Saturday, November 21, 2015

Anton in Show Business: Meta Theatre

 “Meta Theatre” (or "metatheatre") is a fashionable concept without a precise definition. It’s been used for instance to describe plays in which comedy and tragedy occur in close relationship. But the Greek prefix “meta” suggests a second level above, the clearest theatrical example being the play within a play.

 Anton in Show Business is the second HSU production in a row this year to feature a prominent play within a play. Moreover, both Kiss Me, Kate and Anton in Show Business are about theatrical productions in process, exposing backstage activity as part of the onstage action.

 In Kiss Me Kate, the play within the play (Shakespeare’s The Taming of the Shrew inside an ongoing production of that play) is designed to comically reveal the symmetry in relationships between the actors and their characters. But Anton reveals and satirizes the theatrical world in which the play within the play takes place.

 A play that comments on itself is more clearly “meta-theatrical.” Satire and parody can occur without that additional level of distance and complication, when the object of satire is business culture (How to Succeed in Business Without Really Trying) or war and other human follies (Aristophanes, Stanley Kubrick) as well as particular institutions (as in Paddy Chayefsky’s films Hospital and Network.)

But when the target of satire is theatrical convention or institutions including theatre, that additional level of distance and complication in meta theatre may appear. In entertainment terms, it can be effective through the boldness and legitimacy of its critique, the language or action by which the critique is made, or in critiquing itself by answering a question that might occur to audience members at the time it occurs to them, as happens a few times in Anton (after the caricature of an activist black director, for instance.)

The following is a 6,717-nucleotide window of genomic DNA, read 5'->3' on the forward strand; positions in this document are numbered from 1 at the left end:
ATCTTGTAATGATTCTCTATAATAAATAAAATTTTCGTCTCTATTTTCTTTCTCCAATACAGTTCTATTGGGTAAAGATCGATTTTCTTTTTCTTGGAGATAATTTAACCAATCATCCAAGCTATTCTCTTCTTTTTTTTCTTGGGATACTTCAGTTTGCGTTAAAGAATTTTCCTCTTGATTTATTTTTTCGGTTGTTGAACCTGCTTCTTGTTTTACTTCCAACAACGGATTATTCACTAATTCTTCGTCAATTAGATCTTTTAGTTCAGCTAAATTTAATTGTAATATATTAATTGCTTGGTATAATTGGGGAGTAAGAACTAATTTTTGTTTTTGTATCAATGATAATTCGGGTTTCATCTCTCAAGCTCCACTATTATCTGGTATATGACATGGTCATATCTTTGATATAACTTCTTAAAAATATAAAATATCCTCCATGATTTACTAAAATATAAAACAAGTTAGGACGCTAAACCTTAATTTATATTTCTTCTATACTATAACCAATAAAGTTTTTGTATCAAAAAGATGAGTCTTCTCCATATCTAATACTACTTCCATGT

Of Anton in Show Business, New York Times critic Bruce Weber observed: “The barbs are insider-specific and most are affectionately applied, and in the end the message is clear. The theatrical enterprise has been so fouled by money problems, so twisted by a culture of celebrity, so swaddled in intellectual pretension, that the simple desire to put on a show, to tell a story onstage, has been hopelessly -- almost hopelessly -- buried. What has risen in its place is a hermetic theater world that talks to itself and whose citizens are defensive and embarrassed about the fundamental joy that drew them to the stage in the first place.”

 That is, in part, to theatre without the meta.

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